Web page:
When cervical dysfunction or degenerative changes cause a headache, it is called cervicogenic headache. The prevalence of cervicogenic headache is estimated at 0.5 to 4 percent, but it can be as high as 20 percent of patients who have severe chronic headaches. Headaches occur for many reasons. It can be hard to know what type you have and what causes it.
But if it’s related to a neck problem, it’s most likely a cervicogenic headache (CH). The cause of a cervicogenic headache is often related to excessive stress on the neck. The headache may be due to cervical osteoarthritis (spondylosis), a damaged disc, or a whiplash-like movement that irritates or compresses a cervical nerve. The bone structures of the neck (for example, the facet joints) and its soft tissues (for example, muscles) can contribute to the development of a cervicogenic headache.
A cervicogenic headache is a common cause of chronic headache that is often misdiagnosed. The presenting characteristics can be complex and similar to many primary headache syndromes encountered daily. The main symptoms of cervicogenic headache are a combination of one-sided pain, diffuse ipsilateral pain in the shoulder and arm. ROM in the neck is reduced, and pain is relieved by anesthetic blockages.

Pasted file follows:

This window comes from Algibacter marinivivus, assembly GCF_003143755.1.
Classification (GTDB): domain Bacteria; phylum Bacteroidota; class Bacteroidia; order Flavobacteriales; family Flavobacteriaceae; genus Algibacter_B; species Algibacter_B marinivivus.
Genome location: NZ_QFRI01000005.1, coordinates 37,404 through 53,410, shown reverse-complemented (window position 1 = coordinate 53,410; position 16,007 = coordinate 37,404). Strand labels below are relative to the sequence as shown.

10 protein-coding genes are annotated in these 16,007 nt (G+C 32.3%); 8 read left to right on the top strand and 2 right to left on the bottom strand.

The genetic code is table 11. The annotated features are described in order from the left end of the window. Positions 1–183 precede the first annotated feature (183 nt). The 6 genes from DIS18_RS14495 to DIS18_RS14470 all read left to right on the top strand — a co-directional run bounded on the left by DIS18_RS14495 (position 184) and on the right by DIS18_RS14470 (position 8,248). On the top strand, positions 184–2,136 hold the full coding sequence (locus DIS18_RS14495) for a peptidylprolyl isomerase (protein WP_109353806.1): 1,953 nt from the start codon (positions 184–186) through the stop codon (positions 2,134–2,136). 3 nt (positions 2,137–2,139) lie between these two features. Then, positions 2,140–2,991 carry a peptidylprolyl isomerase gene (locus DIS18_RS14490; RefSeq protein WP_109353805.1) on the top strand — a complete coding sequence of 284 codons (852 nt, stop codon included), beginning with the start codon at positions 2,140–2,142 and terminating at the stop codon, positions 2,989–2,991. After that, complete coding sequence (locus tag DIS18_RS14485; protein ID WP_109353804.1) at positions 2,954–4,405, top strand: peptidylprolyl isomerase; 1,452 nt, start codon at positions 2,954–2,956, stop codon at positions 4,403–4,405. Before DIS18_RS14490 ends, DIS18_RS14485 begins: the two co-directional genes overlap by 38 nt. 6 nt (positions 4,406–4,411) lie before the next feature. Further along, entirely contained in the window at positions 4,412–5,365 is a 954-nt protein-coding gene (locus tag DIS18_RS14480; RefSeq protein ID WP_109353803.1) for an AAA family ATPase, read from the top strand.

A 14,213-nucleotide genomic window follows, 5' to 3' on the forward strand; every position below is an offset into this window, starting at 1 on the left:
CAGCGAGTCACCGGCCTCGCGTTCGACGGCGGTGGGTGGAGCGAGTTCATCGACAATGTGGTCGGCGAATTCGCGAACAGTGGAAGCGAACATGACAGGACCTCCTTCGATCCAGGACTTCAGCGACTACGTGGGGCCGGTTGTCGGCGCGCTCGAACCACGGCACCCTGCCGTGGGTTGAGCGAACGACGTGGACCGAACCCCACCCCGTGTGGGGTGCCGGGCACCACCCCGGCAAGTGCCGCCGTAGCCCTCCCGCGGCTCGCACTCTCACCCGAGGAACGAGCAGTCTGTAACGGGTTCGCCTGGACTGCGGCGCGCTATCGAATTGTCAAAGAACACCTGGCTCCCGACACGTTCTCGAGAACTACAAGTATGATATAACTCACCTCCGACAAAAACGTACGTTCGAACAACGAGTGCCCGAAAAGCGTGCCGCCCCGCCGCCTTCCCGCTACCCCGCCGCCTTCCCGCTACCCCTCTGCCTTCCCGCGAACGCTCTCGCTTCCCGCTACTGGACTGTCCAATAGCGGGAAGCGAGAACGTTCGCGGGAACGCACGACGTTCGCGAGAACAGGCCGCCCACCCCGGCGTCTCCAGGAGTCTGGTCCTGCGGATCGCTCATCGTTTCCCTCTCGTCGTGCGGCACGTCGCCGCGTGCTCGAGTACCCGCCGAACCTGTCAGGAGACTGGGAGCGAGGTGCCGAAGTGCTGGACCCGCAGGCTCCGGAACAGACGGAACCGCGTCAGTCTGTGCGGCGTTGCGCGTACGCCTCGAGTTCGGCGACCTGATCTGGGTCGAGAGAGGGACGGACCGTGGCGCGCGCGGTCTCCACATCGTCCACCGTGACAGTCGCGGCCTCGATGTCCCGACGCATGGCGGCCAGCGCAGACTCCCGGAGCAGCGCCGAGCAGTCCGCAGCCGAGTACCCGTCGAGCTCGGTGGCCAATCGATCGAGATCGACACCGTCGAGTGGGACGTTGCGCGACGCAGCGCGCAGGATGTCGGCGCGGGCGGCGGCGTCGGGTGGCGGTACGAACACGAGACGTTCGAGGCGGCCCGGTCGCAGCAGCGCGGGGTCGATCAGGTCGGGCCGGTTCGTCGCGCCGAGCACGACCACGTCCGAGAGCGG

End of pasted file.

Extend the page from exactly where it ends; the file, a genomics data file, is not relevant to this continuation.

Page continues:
Differential diagnosis includes migraine, continuous hemicrania, spondylosis of the cervical spine and tension-type headache. Treatment includes physical therapy, exercise, and interventional procedures. Cervicogenic headaches can simulate migraines, so it can be difficult to distinguish a cervicogenic headache from a migraine headache. The main difference is that a migraine headache is rooted in the brain and a cervicogenic headache originates in the cervical spine (neck) or the base of the skull region.
Usually, people who have cervicogenic headaches experience a headache accompanied by pain and stiffness in the neck. Certain neck movements can cause cervicogenic headaches.